By Megan Senseney
Webster Groves school district is now preparing for an estimated five percent budget cut for next year. Though it is not yet known what areas of school funding will be cut, school board officials say the cuts could affect the community as well.
“Quality schools create quality neighborhoods,” said Diane Moore, chief financial officer for the district. “The value of our homes and businesses are directly tied to quality schools.”
Though any potential cuts in state funding will not take place until next year, Webster Groves school district superintendent Sarah Riss said school board members continuously look for ways to reduce spending without affecting education.
“We look for ways that will keep it (budget reductions) about as far away from the classroom as we can, and as far away from disrupting any valuable education experiences as we can,” Riss said.
Because the school board has no way of knowing what areas of funding will be cut, the effect on the schools and community depends on the amount of funding that will be reduced and how long the cuts will last. One solution, Riss said, is to make programs self-supporting — using money outside of the regular budget to support the program.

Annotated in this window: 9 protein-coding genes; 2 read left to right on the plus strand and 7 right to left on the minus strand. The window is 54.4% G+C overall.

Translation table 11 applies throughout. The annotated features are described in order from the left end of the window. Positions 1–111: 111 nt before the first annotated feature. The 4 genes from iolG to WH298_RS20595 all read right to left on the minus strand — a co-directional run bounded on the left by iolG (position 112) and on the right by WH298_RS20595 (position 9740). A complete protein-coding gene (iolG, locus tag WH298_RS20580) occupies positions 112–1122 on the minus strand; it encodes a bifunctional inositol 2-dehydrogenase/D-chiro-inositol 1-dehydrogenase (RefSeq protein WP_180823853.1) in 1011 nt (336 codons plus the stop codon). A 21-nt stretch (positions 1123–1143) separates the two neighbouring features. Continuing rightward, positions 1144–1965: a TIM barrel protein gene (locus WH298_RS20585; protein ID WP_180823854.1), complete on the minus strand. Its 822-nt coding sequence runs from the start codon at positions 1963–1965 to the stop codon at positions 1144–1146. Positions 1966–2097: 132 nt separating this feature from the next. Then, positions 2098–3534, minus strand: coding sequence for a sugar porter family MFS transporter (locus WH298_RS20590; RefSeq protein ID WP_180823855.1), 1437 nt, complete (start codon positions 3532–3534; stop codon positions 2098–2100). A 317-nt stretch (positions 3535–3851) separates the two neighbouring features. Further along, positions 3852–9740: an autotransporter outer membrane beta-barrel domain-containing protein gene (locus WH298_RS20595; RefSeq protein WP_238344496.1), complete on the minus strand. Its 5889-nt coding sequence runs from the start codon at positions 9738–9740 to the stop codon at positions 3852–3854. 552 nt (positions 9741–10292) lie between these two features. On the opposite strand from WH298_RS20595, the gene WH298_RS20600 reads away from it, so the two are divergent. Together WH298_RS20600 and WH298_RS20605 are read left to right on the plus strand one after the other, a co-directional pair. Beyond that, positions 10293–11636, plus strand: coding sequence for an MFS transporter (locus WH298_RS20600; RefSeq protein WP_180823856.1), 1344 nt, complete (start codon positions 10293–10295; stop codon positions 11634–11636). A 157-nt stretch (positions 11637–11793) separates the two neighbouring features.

“It may mean charging fees for activities or finding outside support,” she said.
Board of Education President Michael Kearney believes taking these steps are necessary to protect academic performance in the schools. “I think our community understands the issues we’re dealing with, and they’ve shown a tremendous amount of pride in our schools,” he said. “We certainly want to continue delivering value to the community.”